On the Rounded Globe website, where edited works are available to download or be read online, a book entitled the Prehistory of Autism by Penny Spikins, Barry Wright is available. (The fact that the books available are edited is noteworthy in so far as they are not filled with typographic errors and other faults that self published works are apt to have.)
Were individuals with autism influential thousands of years ago? In this ebook we ask what technological and innovative skills, moral qualities and other contributions autism might have brought to human societies, and consider the archaeological and anthropological evidence for the influence of autism in prehistoric art and artifacts.
In light of our findings, we argue for a new perspective on autism spectrum conditions and their integration in modern society.
The book begins with an examination of the curious parallels between the artistic work of some contemporary artists who have been diagnosed on the autism spectrum and the works of paleolithic art which the authors claim as evidence of the integration of autistic individuals within the societies of that time.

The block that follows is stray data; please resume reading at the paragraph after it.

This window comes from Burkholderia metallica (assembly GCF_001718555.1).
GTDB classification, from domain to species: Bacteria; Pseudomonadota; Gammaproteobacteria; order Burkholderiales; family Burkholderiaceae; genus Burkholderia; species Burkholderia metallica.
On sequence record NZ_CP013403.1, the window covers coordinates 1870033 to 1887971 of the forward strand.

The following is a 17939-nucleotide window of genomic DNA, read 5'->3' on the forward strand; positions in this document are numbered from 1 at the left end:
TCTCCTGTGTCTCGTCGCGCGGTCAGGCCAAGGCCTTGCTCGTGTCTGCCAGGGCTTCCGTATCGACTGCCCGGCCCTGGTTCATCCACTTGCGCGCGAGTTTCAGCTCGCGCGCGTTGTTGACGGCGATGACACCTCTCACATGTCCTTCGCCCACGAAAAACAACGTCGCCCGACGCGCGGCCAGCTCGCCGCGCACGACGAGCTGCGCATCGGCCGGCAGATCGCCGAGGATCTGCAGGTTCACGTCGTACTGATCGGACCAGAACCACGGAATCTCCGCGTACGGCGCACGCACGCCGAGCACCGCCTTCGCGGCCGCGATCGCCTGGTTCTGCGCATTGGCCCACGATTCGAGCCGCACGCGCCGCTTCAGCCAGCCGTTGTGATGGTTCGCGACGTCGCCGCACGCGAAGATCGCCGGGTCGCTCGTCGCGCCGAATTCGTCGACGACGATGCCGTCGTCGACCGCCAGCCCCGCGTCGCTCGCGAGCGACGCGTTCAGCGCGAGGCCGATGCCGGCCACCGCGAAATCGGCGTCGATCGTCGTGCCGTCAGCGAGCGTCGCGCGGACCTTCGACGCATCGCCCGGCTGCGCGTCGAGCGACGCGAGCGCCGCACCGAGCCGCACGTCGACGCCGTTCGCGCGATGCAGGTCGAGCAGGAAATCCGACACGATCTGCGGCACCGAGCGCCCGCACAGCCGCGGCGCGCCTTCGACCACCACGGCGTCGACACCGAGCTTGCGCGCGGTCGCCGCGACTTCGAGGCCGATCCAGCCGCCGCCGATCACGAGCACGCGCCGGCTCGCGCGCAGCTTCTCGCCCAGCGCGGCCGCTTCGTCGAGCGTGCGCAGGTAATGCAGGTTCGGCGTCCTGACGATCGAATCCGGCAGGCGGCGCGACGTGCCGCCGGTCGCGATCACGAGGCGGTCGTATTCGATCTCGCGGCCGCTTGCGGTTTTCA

The evidence for the existence of genetic factors thought to underlay the existence of autism is said by the authors to date from at least 100,000 years ago.
Also discussed are the manner the characteristics of autism could have been advantageous to hunter gatherer societies.
In the conclusion the authors note that:
Insights from the past have also lead us to argue for a new model of autism as a balance of skills and weaknesses which contributed an important role in the story of human origins. We argue for a new view, one in which we recognise that not only do individuals with autism needs communities but communities need individuals with autism.
Communities need traits of autism – because autism contributes a unique and valuable way of seeing the world, unique technological talents and focus, and abilities in imposing the rules and fairness that encourage cooperation. And at the same time, individuals with autism need communities – because communities provide support, guidance, complementary talents and a source of respect and appreciation.
If the authors are correct (I find them persuasive) the story of autism has been intertwined with the story of humanity from our very origins.